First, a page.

Usually romances are not my favourite aspect of a story or a series but in the case of Jude and Cardan…well, their chemistry is off the charts. Their scenes are just pure enjoyment.
It was also refreshing to see the way their relationship changes and develops throughout the course of this series. Their deadly romance is the perfect combination of angsty and dazzling. Now this is how you portray a convincing enemy-to-lovers romance.

“It wasn’t an accident, his choice of words. It wasn’t infelicitous. It was deliberate. A riddle made just for me.”

While the scope of this series is rather narrow Black has plenty of tricks up her sleeves and the dynamics between the various characters are always shifting. The fast paced plot of The Queen of Nothing has quite a few surprises along the way (maybe not as twisty as the ending of The Cruel Prince but still…).
The resolution felt too neat (the epilogue was particularly cheesy) but I still enjoyed seeing (or reading) how things unfolded.
At times I craved for a more leisurely pace amidst the heart-in-throat action, the many double-crossings and face offs.

While I did prefer The Cruel Prince to its follow ups, I would still heartily recommend this series (even if The Queen of Nothing makes for an entertaining, if a bit rushed, finale).

My rating: ★★★★✰ 4 stars

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A Brightness Long Ago by Guy Gavriel Kay — book review

Untitled drawing (5).jpgPerhaps if Guy Gavriel Kay had paid more attention to his story and his characters, rather than devoting himself to the cadence of his carefully orchestrated prose, I would have been able to enjoy reading A Brightness Long Ago more than I did…the first few chapters are compelling but what follows is a repetitive, wearisome, and occasionally pedantic tale.

The story is supposedly set in a fictional world vaguely reminiscent of Renaissance Italy however, for the most part, Guy Gavriel Kay often chooses to create his own ‘Italian-sounding‘ names and words rather than using ones that exist in the Italian language. Although ‘fictive‘ the historical setting of his novel provides a convincing backdrop to a story of intertwining fates and a feud between two opposing mercenaries (which is the recurring narrative that connects the characters’ storylines together).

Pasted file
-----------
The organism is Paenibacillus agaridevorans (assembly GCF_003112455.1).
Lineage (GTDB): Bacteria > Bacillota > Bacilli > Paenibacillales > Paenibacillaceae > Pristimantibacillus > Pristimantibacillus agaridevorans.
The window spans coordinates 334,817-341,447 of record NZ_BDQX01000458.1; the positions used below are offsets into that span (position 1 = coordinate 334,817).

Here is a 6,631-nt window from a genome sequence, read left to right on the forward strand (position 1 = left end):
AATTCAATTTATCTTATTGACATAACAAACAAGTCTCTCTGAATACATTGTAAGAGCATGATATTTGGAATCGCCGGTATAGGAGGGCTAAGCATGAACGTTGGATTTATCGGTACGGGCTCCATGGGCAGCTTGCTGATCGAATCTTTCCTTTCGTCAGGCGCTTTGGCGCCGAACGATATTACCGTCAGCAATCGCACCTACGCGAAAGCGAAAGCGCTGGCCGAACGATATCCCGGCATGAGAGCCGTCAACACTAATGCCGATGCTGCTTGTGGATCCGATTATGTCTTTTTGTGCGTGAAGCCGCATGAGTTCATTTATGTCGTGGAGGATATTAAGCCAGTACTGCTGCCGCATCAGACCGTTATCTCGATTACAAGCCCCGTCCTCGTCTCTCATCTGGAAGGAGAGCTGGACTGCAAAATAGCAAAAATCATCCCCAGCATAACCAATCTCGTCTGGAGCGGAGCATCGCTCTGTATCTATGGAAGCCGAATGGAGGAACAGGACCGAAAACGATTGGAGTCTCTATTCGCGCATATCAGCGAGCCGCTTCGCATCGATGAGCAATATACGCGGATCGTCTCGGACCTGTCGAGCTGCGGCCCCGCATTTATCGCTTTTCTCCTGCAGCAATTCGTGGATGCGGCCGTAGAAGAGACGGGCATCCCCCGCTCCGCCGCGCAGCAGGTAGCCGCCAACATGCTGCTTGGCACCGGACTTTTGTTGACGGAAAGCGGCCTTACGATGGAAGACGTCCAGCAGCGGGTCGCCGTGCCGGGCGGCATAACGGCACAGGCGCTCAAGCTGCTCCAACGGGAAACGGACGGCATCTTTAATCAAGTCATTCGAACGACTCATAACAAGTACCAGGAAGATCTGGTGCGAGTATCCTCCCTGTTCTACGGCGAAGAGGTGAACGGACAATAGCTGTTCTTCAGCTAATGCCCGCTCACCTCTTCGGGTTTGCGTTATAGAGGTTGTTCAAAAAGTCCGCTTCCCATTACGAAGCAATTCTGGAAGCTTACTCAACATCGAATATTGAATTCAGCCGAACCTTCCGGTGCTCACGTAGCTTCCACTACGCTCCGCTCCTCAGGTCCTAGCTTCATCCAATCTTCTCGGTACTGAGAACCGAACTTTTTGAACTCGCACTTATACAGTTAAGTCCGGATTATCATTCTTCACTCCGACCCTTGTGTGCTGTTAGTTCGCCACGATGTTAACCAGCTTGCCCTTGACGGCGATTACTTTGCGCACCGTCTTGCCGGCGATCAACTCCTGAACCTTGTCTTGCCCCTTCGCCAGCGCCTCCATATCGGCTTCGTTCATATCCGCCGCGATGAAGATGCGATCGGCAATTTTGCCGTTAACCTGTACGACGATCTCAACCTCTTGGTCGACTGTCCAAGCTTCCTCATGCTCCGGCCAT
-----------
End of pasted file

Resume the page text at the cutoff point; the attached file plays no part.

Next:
While there is an emphasis on how this is a polyphonic novel, the characters’ voices do not all have the same weight or page-space. For example, only one character is allowed to narrate his experiences directly, through a first person perspective, so that he can relate the events surrounding his involvement in this ‘feud’ in an intimate and immersive way. We follow the others through a somewhat detached third perspective which made for a rather imbalanced portrayal of these characters. The switch between 1st and 3rd perspective could at times be a bit jarring…often Kay would relate the same event from different characters’ pov, which made for a few repetitive scenes…
The beginning of the novel introduces us to some of the ‘players’ of the story, and while there is an emphasis on them being ‘side-characters‘ to the main conflict of the overall narrative—the feud between these two mercenary—they actually have quite an important impact on the outcome of this drawn-out fight.
Time and again we are reminded by Danio or by the omniscient narrator that small choices—made on the spur of the moment—will often have life-altering consequences. Often the narrative will make the point of saying that an individual’s fate can be shaped by a small decision. This actually felt like the main ‘argument’ of the story: the paths of these characters are shaped by chance decisions…I understood this 25% percent in, so it was a bit tiresome to be reminded of this throughout the entire novel.
Ambition and freedom of choice are the recurring themes in the ‘seemingly’ ordinary characters of this novel. The stakes never felt that ‘high’ in that the narrative reported important moments in a distant, almost objective, manner. A lot of these characters never seem to be guided by strong emotions, seeming instead puppets in the narrative’s hands. If the narrative wants to make a point about faith or luck it will do so by making the character say or do something, regardless if this fits with the characters’ storyline and/or personality.
I wish that Kay had spent more time on fleshing out his world rather than half-relying on his readers’ vision of the Italian Renaissance. He does not inform us on the prominent religion of his world (once or twice a few characters allude to a nondescript god) or the culture prevailing in each city. There is a ‘race’ in one city and that’s about it. I wanted to know more about the food, the dialects, the history…pretty much about everything. But Kay seemed more focused on spinning carefully phrased paragraphs…and the thing is that he can write beautifully contemplative phrases which often articulate with clear-cut precision the importance of each choice his characters made…however, a pretty and intelligent prose does not compensate a drawn-out story which lacked both emotional depth and a bit of ‘sizzle’.
I’m not sure I will try to read a book by Kay again…or at least not anytime soon.

My rating: ★★★✰✰ 3 stars